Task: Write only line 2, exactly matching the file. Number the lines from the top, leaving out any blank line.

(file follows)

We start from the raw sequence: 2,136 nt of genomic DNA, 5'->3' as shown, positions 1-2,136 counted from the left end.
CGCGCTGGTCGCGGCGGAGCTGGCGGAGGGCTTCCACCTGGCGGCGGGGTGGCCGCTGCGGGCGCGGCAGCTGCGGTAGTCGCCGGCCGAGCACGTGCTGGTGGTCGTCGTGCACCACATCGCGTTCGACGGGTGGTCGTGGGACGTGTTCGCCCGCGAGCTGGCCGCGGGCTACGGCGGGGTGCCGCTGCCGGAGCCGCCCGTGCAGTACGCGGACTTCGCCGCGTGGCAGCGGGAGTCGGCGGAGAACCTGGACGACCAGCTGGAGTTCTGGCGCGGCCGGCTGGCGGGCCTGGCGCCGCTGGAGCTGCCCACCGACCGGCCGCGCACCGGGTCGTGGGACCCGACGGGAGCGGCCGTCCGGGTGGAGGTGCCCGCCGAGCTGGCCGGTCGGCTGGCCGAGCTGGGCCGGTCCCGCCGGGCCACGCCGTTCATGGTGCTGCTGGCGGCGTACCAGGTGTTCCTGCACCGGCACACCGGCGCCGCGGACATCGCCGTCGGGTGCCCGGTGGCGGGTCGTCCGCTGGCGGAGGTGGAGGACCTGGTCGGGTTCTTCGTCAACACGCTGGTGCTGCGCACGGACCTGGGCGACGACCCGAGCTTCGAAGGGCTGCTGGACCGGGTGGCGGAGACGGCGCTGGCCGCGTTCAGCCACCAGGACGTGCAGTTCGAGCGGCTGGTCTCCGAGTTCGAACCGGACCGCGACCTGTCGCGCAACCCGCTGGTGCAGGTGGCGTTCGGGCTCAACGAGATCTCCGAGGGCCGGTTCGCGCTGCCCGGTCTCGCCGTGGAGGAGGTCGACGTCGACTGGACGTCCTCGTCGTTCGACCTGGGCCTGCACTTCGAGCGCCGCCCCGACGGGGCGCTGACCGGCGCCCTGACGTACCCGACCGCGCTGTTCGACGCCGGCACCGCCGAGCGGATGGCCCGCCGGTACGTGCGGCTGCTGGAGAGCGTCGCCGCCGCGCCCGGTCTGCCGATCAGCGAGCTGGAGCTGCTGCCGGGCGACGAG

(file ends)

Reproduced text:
CGCGCTGGTCGCGGCGGAGCTGGCGGAGGGCTTCCACCTGGCGGCGGGGTGGCCGCTGCGGGCGCGGCAGCTGCGGTAGTCGCCGGCCGAGCACGTGCTGGTGGTCGTCGTGCACCACATCGCGTTCGACGGGTGGTCGTGGGACGTGTTCGCCCGCGAGCTGGCCGCGGGCTACGGCGGGGTGCCGCTGCCGGAGCCGCCCGTGCAGTACGCGGACTTCGCCGCGTGGCAGCGGGAGTCGGCGGAGAACCTGGACGACCAGCTGGAGTTCTGGCGCGGCCGGCTGGCGGGCCTGGCGCCGCTGGAGCTGCCCACCGACCGGCCGCGCACCGGGTCGTGGGACCCGACGGGAGCGGCCGTCCGGGTGGAGGTGCCCGCCGAGCTGGCCGGTCGGCTGGCCGAGCTGGGCCGGTCCCGCCGGGCCACGCCGTTCATGGTGCTGCTGGCGGCGTACCAGGTGTTCCTGCACCGGCACACCGGCGCCGCGGACATCGCCGTCGGGTGCCCGGTGGCGGGTCGTCCGCTGGCGGAGGTGGAGGACCTGGTCGGGTTCTTCGTCAACACGCTGGTGCTGCGCACGGACCTGGGCGACGACCCGAGCTTCGAAGGGCTGCTGGACCGGGTGGCGGAGACGGCGCTGGCCGCGTTCAGCCACCAGGACGTGCAGTTCGAGCGGCTGGTCTCCGAGTTCGAACCGGACCGCGACCTGTCGCGCAACCCGCTGGTGCAGGTGGCGTTCGGGCTCAACGAGATCTCCGAGGGCCGGTTCGCGCTGCCCGGTCTCGCCGTGGAGGAGGTCGACGTCGACTGGACGTCCTCGTCGTTCGACCTGGGCCTGCACTTCGAGCGCCGCCCCGACGGGGCGCTGACCGGCGCCCTGACGTACCCGACCGCGCTGTTCGACGCCGGCACCGCCGAGCGGATGGCCCGCCGGTACGTGCGGCTGCTGGAGAGCGTCGCCGCCGCGCCCGGTCTGCCGATCAGCGAGCTGGAGCTGCTGCCGGGCGACGAG